The skull of living birds is greatly modified from the condition found in their dinosaurian antecedents. Bird skulls have an enlarged, toothless premaxillary beak and an intricate kinetic system that includes a mobile palate and jaw suspensorium. The expanded avian neurocranium protects an enlarged brain and is flanked by reduced jaw adductor muscles. However, the order of appearance of these features and the nature of their earliest manifestations remain unknown. The Late Cretaceous toothed bird Ichthyornis dispar sits in a pivotal phylogenetic position outside living groups: it is close to the extant avian radiation but retains numerous ancestral characters1,2,3. Although its evolutionary importance continues to be affirmed3,4,5,6,7,8, no substantial new cranial material of I. dispar has been described beyond incomplete remains recovered in the 1870s. Jurassic and Cretaceous Lagerstätten have yielded important avialan fossils, but their skulls are typically crushed and distorted9. Here we report four three-dimensionally preserved specimens of I. dispar—including an unusually complete skull—as well as two previously overlooked elements from the Yale Peabody Museum holotype, YPM 1450. We used these specimens to generate a nearly complete three-dimensional reconstruction of the I. dispar skull using high-resolution computed tomography. Our study reveals that I. dispar had a transitional beak—small, lacking a palatal shelf and restricted to the tips of the jaws—coupled with a kinetic system similar to that of living birds. The feeding apparatus of extant birds therefore evolved earlier than previously thought and its components were functionally and developmentally coordinated. The brain was relatively modern, but the temporal region was unexpectedly dinosaurian: it retained a large adductor chamber bounded dorsally by substantial bony remnants of the ancestral reptilian upper temporal fenestra. This combination of features documents that important attributes of the avian brain and palate evolved before the reduction of jaw musculature and the full transformation of the beak.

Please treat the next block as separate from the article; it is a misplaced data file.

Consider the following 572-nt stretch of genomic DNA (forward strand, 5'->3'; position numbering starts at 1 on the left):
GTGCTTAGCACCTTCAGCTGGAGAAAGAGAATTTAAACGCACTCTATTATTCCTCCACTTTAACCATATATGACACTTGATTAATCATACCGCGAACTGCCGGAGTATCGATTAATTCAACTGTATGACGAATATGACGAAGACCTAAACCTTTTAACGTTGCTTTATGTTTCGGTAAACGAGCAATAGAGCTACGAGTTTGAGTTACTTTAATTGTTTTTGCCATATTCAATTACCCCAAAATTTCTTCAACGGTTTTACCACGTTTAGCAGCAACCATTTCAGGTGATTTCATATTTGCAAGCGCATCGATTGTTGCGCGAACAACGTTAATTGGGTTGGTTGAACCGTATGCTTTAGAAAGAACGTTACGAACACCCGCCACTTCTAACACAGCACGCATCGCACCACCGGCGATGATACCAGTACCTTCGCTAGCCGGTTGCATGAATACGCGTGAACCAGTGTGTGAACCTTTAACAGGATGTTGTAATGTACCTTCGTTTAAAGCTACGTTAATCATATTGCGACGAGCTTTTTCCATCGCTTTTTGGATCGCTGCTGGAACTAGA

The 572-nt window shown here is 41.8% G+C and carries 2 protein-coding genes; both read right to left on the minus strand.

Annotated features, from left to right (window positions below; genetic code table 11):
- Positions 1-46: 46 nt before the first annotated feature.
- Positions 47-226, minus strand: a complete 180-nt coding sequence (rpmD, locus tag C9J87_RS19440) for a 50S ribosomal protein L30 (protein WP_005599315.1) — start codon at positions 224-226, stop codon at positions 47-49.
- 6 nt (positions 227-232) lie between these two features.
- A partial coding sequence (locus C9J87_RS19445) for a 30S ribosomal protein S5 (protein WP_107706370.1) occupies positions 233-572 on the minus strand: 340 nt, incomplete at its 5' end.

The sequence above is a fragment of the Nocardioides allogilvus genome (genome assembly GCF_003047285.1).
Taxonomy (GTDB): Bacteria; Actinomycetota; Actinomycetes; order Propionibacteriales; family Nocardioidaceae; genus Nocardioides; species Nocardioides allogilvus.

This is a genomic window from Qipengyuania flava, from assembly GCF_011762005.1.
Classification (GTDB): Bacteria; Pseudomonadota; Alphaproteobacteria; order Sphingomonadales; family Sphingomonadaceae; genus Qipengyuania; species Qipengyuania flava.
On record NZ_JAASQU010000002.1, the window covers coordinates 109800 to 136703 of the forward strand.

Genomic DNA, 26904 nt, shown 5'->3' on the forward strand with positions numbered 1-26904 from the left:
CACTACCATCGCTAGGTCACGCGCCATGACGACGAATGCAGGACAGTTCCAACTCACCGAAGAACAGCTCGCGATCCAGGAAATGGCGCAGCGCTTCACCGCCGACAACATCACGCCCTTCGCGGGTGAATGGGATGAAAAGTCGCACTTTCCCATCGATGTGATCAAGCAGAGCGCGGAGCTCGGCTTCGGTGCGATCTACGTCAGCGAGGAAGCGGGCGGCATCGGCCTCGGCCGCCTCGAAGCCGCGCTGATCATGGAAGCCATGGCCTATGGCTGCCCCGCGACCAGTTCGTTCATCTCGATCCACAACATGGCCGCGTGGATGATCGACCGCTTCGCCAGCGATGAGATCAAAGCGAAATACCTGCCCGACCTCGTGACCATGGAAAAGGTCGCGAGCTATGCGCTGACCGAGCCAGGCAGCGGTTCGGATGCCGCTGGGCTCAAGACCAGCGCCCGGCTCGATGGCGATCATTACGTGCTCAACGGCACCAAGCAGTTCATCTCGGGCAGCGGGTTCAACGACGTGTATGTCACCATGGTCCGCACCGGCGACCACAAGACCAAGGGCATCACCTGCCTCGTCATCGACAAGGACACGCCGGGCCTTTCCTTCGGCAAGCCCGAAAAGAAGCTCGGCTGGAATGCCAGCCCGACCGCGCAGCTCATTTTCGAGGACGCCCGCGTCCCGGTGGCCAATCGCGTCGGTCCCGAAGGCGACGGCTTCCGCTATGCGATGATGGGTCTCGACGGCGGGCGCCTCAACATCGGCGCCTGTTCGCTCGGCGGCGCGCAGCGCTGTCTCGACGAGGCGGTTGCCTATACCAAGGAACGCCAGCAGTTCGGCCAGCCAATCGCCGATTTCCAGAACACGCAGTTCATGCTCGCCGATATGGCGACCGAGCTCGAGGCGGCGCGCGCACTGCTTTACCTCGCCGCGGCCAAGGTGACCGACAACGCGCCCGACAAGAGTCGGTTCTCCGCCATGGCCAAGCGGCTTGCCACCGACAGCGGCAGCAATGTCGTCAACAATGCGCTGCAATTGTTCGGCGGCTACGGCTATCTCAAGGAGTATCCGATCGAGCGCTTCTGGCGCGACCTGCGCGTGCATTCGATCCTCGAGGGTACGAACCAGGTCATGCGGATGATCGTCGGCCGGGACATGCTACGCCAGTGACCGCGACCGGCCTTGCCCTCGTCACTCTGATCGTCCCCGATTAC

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We thank M. Colbert, J. Maisano and the staff of the UTCT facility at The University of Texas at Austin, as well as G. Lin at the Harvard Center for Nanoscale Systems and A. Pritchard at Yale for CT scanning assistance. K. Zyskowski and G. Watkins-Colwell in the Division of Vertebrate Zoology at YPM assisted with extant comparative material. M. Fox, C. Norris and D. Brinkman facilitated the examination and scanning of YPM fossil material. This research was supported by Yale University, the Yale Peabody Museum of Natural History, the University of Bath, National Science Foundation Doctoral Dissertation Improvement Grant DEB 1500798, the Alexander Wetmore Memorial Research Award (American Ornithologists’ Union), a Yale Institute for Biospheric Studies Dissertation Improvement Grant, the Stephen J. Gould Award (Paleontological Society), an Evolving Earth Foundation Research Grant and a Frank M. Chapman Ornithological Research Grant (American Museum of Natural History).
Nature thanks Z. Zhou and the other anonymous reviewer(s) for their contribution to the peer review of this work.